Tips on how to maintain your memory


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Keeping a diary not only helps you process the things that happen to you, but also helps keep your memories more active in your mind. — dpa

Passwords, birthdays, memories: Our brain stores countless pieces of information every day.

But where does it actually end up?

While some experiences, names and dates seem to disappear forever, there are some things we just can’t get out of our heads.

So why do we remember some things, but forget others? How do you manage to keep a new PIN in your head?

To better understand memory and be able to train yourself to forget less, it helps to know that there are two types of memory.

Most people tend to distinguish between short and long-term memory.

And that’s basically how it’s done in science, except that short-term memory is referred to as working memory.

Information is stored for up to 30 seconds, explains Karl-Heinz Baeuml, Professor of Developmental and Cognitive Psychology at the University of Regensburg in Germany.

Anything beyond these 30 seconds falls into long-term memory.

“It’s helpful to imagine long-term memory as a memory with millions of entries,” explains Prof Baeuml.

What is retrieved from it at a certain point in time depends on external factors, e.g. where you are, and internal factors, such as your emotional state.

Whether we can remember something well or not depends on whether it seems relevant to us and whether it touches us emotionally.

For example, someone who’s interested in physics and already knows a thing or two about it will find it easier to remember new information on the subject than someone who has no idea about physics.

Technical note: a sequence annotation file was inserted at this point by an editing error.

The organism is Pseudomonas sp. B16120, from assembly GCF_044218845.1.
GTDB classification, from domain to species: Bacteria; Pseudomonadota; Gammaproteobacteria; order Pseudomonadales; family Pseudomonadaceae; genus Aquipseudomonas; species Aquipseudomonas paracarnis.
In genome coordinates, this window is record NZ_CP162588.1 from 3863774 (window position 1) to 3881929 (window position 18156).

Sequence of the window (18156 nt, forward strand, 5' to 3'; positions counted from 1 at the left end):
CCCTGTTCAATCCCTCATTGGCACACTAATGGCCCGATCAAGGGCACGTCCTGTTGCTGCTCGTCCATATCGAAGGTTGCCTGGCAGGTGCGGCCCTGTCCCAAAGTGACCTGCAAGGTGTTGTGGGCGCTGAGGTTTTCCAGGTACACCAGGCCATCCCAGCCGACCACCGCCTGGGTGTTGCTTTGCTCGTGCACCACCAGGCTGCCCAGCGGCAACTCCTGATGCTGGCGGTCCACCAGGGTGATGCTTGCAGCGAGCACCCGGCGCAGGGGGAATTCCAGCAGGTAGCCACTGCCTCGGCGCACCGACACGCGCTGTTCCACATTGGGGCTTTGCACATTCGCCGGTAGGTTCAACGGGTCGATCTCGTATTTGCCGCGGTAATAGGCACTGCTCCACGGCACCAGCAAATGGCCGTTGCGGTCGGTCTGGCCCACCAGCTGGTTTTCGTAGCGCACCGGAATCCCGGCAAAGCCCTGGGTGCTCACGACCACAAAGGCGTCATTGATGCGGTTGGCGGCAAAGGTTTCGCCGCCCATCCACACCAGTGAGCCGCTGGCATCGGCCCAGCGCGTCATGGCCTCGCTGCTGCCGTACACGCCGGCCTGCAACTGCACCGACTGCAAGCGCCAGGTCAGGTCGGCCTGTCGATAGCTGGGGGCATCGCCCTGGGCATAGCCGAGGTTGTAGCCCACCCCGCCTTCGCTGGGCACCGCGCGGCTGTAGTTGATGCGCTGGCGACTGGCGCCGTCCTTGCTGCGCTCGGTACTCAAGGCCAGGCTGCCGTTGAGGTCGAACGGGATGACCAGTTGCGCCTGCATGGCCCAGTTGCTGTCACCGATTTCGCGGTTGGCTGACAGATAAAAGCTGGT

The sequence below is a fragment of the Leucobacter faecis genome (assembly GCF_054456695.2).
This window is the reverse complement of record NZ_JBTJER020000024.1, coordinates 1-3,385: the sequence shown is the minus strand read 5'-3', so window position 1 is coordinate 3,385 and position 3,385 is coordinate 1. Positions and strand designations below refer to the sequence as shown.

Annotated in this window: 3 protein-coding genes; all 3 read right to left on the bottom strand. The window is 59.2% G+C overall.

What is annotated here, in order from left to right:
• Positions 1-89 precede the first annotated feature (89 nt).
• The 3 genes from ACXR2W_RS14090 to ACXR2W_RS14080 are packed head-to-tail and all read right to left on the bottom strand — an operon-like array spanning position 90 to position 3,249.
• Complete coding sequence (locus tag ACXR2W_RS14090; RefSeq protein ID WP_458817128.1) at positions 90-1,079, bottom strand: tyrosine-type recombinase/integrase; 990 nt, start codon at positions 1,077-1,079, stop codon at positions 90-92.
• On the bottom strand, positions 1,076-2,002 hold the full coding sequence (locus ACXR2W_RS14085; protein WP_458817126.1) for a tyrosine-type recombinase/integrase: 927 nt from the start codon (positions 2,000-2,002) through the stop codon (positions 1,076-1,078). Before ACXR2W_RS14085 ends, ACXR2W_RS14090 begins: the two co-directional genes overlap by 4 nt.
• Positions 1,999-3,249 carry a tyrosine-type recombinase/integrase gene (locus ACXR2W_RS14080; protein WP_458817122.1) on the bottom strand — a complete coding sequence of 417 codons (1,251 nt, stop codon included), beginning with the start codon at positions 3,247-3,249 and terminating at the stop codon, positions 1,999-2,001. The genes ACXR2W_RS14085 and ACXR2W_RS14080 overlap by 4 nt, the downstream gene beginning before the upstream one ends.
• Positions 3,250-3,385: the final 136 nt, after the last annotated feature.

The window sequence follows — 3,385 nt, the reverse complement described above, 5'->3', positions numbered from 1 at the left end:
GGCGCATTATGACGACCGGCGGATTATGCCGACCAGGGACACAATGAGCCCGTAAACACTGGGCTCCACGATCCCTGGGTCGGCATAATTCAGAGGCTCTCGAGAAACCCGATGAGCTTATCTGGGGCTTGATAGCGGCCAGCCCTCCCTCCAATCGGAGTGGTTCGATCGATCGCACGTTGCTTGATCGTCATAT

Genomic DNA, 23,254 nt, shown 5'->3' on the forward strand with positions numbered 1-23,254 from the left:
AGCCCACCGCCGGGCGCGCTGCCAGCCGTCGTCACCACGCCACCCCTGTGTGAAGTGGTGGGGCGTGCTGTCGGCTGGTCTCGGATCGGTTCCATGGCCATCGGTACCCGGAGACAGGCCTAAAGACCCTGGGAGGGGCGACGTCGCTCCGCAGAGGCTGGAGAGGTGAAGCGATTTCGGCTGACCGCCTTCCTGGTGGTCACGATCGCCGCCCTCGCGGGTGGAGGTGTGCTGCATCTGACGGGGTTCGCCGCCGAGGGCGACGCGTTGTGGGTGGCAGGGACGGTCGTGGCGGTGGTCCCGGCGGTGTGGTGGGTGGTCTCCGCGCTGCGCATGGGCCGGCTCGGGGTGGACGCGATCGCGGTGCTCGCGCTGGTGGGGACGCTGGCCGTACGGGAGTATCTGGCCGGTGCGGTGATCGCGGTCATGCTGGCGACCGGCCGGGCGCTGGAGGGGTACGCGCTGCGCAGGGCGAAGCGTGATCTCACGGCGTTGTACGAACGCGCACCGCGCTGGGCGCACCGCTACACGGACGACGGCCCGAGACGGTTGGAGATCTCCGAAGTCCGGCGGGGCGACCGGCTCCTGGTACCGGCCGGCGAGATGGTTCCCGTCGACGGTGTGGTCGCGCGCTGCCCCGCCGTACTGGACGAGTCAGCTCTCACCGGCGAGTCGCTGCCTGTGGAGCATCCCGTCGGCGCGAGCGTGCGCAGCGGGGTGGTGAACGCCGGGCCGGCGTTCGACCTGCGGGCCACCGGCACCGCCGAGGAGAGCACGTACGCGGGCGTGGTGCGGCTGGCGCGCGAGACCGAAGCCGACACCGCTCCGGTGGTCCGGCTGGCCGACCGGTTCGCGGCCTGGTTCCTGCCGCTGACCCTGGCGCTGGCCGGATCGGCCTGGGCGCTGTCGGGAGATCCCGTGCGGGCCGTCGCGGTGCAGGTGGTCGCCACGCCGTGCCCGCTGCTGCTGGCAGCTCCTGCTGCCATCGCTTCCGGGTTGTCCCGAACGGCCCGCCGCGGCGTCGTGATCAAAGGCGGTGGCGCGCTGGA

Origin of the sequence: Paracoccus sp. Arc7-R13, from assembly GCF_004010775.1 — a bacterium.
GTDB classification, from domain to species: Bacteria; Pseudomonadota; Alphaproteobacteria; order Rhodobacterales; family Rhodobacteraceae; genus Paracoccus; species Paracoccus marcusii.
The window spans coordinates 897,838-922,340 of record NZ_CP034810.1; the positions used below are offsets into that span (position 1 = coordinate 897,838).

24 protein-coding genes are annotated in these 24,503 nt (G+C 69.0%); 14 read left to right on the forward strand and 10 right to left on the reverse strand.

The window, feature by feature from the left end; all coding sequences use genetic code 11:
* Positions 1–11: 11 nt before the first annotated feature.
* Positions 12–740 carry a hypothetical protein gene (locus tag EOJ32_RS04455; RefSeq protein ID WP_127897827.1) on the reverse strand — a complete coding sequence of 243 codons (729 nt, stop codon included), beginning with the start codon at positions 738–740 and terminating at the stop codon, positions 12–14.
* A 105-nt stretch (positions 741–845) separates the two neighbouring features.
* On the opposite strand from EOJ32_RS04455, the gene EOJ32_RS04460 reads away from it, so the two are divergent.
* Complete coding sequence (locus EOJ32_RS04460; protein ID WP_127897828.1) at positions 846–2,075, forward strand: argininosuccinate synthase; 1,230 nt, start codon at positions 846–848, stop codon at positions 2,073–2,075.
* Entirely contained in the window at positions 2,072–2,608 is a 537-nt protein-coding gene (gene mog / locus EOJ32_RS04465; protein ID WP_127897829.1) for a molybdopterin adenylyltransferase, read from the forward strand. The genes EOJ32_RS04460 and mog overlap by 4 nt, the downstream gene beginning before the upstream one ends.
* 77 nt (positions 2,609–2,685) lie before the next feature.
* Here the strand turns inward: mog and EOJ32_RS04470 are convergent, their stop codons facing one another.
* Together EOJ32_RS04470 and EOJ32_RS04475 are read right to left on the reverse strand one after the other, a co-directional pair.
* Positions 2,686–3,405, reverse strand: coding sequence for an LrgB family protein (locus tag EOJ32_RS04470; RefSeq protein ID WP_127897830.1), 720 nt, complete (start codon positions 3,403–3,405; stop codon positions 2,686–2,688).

According to the professor, memories can “disappear”, although this is rather rare.

“The vast majority of entries haven’t been deleted, just switched to passive mode,” he says.

They might be able to be found again with certain key stimuli, as he explains.

Music, for example, often awakens memories, or smells can bring back what is supposedly forgotten.

“The best tip is to try to refresh the contents of your memory from time to time,” advises Prof Baeuml, “by trying to remember them yourself.”

Writing a diary, sharing your experiences with friends, looking at photo albums – this all helps to keep memories “active”.

Conversations with others are of course not well-suited to remembering sensitive data such as the PIN to your bank card.

But there are other tricks you can use, as Margit Ahrens from the German Association for Memory Training explains.

With such important information, you need to be able to anchor the memory entry so that you can always actively access it.

“The brain thinks in pictures,” she explains.

She advises storing symbols in your memory for the numbers zero to nine and to remember your PIN with a story.

The expert explains this using the PIN 1234 as an example.

The number one is stored as a lighthouse, two as a swan, three as a tricycle and four as a cloverleaf.

These stored symbols are then combined into a story to help remember the PIN, e.g. the swan circles around the lighthouse on the tricycle with a cloverleaf in its mouth.

“Everything I want to keep, I have to connect with a picture,” says Ahrens.

But that’s not always possible, e.g. when learning new words.

Here, the memory trainer advises you to use one of your other senses.

So, instead of just reading the words silently, you should also say them out loud.

“It works even better if you take the book in your hand and walk around the room with it,” she says. – dpa

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